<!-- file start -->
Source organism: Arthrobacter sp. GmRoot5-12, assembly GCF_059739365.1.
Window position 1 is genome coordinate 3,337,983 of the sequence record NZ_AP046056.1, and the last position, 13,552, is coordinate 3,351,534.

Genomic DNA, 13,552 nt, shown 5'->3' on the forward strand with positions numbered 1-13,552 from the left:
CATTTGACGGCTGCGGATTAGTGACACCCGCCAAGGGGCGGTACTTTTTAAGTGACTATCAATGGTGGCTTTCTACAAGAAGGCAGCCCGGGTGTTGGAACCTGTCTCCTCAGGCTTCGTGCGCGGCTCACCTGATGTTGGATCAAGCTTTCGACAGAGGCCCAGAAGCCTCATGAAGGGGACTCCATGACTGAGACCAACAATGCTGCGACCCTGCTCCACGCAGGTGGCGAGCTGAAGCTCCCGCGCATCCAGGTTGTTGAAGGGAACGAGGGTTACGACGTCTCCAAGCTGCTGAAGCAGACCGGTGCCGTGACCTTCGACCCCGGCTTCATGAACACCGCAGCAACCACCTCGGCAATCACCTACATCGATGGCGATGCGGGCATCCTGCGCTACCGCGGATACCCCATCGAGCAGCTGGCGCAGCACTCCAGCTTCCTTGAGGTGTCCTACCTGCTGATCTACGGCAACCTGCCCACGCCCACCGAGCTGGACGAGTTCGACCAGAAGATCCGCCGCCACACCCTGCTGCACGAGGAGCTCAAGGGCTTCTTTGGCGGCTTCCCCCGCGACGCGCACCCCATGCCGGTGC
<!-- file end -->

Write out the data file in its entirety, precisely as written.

Source organism: Arthrobacter sp. GmRoot5-12, assembly GCF_059739365.1.
Window position 1 is genome coordinate 3,337,983 of the sequence record NZ_AP046056.1, and the last position, 13,552, is coordinate 3,351,534.

Genomic DNA, 13,552 nt, shown 5'->3' on the forward strand with positions numbered 1-13,552 from the left:
CATTTGACGGCTGCGGATTAGTGACACCCGCCAAGGGGCGGTACTTTTTAAGTGACTATCAATGGTGGCTTTCTACAAGAAGGCAGCCCGGGTGTTGGAACCTGTCTCCTCAGGCTTCGTGCGCGGCTCACCTGATGTTGGATCAAGCTTTCGACAGAGGCCCAGAAGCCTCATGAAGGGGACTCCATGACTGAGACCAACAATGCTGCGACCCTGCTCCACGCAGGTGGCGAGCTGAAGCTCCCGCGCATCCAGGTTGTTGAAGGGAACGAGGGTTACGACGTCTCCAAGCTGCTGAAGCAGACCGGTGCCGTGACCTTCGACCCCGGCTTCATGAACACCGCAGCAACCACCTCGGCAATCACCTACATCGATGGCGATGCGGGCATCCTGCGCTACCGCGGATACCCCATCGAGCAGCTGGCGCAGCACTCCAGCTTCCTTGAGGTGTCCTACCTGCTGATCTACGGCAACCTGCCCACGCCCACCGAGCTGGACGAGTTCGACCAGAAGATCCGCCGCCACACCCTGCTGCACGAGGAGCTCAAGGGCTTCTTTGGCGGCTTCCCCCGCGACGCGCACCCCATGCCGGTGC